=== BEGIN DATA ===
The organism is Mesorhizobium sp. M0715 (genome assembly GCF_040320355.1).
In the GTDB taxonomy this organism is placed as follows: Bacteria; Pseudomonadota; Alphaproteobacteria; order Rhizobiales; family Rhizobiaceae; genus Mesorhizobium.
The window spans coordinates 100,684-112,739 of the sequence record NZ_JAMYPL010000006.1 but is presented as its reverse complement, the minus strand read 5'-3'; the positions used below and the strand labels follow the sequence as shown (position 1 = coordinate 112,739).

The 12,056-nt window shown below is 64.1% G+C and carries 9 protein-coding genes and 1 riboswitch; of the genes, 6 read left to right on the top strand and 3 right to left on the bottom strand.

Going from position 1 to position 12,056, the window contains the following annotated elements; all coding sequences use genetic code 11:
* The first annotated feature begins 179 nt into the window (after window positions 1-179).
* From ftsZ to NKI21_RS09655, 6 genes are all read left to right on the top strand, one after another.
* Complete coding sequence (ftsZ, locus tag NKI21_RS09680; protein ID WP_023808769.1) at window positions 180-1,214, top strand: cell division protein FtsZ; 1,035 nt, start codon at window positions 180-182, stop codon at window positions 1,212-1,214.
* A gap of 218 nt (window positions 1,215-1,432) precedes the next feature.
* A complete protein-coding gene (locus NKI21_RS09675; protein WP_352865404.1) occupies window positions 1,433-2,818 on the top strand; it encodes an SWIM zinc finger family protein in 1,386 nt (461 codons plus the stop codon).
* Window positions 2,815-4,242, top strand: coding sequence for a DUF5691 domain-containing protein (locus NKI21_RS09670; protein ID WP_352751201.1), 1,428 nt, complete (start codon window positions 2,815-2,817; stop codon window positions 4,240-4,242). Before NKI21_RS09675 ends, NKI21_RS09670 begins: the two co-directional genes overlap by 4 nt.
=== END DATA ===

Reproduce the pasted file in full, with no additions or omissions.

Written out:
The organism is Mesorhizobium sp. M0715 (genome assembly GCF_040320355.1).
In the GTDB taxonomy this organism is placed as follows: Bacteria; Pseudomonadota; Alphaproteobacteria; order Rhizobiales; family Rhizobiaceae; genus Mesorhizobium.
The window spans coordinates 100,684-112,739 of the sequence record NZ_JAMYPL010000006.1 but is presented as its reverse complement, the minus strand read 5'-3'; the positions used below and the strand labels follow the sequence as shown (position 1 = coordinate 112,739).

The 12,056-nt window shown below is 64.1% G+C and carries 9 protein-coding genes and 1 riboswitch; of the genes, 6 read left to right on the top strand and 3 right to left on the bottom strand.

Going from position 1 to position 12,056, the window contains the following annotated elements; all coding sequences use genetic code 11:
* The first annotated feature begins 179 nt into the window (after window positions 1-179).
* From ftsZ to NKI21_RS09655, 6 genes are all read left to right on the top strand, one after another.
* Complete coding sequence (ftsZ, locus tag NKI21_RS09680; protein ID WP_023808769.1) at window positions 180-1,214, top strand: cell division protein FtsZ; 1,035 nt, start codon at window positions 180-182, stop codon at window positions 1,212-1,214.
* A gap of 218 nt (window positions 1,215-1,432) precedes the next feature.
* A complete protein-coding gene (locus NKI21_RS09675; protein WP_352865404.1) occupies window positions 1,433-2,818 on the top strand; it encodes an SWIM zinc finger family protein in 1,386 nt (461 codons plus the stop codon).
* Window positions 2,815-4,242, top strand: coding sequence for a DUF5691 domain-containing protein (locus NKI21_RS09670; protein ID WP_352751201.1), 1,428 nt, complete (start codon window positions 2,815-2,817; stop codon window positions 4,240-4,242). Before NKI21_RS09675 ends, NKI21_RS09670 begins: the two co-directional genes overlap by 4 nt.